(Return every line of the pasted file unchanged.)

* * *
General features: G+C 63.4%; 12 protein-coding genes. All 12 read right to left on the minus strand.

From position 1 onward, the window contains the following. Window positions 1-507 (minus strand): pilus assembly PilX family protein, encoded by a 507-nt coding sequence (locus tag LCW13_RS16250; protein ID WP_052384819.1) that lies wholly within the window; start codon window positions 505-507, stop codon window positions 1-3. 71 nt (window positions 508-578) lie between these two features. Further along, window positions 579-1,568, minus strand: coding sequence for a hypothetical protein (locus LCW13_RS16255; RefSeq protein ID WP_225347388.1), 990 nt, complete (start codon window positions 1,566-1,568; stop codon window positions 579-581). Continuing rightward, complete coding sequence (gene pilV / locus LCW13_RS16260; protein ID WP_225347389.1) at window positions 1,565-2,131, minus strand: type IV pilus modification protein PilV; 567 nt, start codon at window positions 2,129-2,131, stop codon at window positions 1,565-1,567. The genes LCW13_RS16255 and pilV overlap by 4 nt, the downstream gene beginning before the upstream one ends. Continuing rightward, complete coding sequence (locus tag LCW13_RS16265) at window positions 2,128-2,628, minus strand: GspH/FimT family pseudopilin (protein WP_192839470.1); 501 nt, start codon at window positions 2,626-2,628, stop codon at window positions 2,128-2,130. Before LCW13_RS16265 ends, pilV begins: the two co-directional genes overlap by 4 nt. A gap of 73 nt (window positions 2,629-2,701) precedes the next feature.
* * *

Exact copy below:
General features: G+C 63.4%; 12 protein-coding genes. All 12 read right to left on the minus strand.

From position 1 onward, the window contains the following. Window positions 1-507 (minus strand): pilus assembly PilX family protein, encoded by a 507-nt coding sequence (locus tag LCW13_RS16250; protein ID WP_052384819.1) that lies wholly within the window; start codon window positions 505-507, stop codon window positions 1-3. 71 nt (window positions 508-578) lie between these two features. Further along, window positions 579-1,568, minus strand: coding sequence for a hypothetical protein (locus LCW13_RS16255; RefSeq protein ID WP_225347388.1), 990 nt, complete (start codon window positions 1,566-1,568; stop codon window positions 579-581). Continuing rightward, complete coding sequence (gene pilV / locus LCW13_RS16260; protein ID WP_225347389.1) at window positions 1,565-2,131, minus strand: type IV pilus modification protein PilV; 567 nt, start codon at window positions 2,129-2,131, stop codon at window positions 1,565-1,567. The genes LCW13_RS16255 and pilV overlap by 4 nt, the downstream gene beginning before the upstream one ends. Continuing rightward, complete coding sequence (locus tag LCW13_RS16265) at window positions 2,128-2,628, minus strand: GspH/FimT family pseudopilin (protein WP_192839470.1); 501 nt, start codon at window positions 2,626-2,628, stop codon at window positions 2,128-2,130. Before LCW13_RS16265 ends, pilV begins: the two co-directional genes overlap by 4 nt. A gap of 73 nt (window positions 2,629-2,701) precedes the next feature.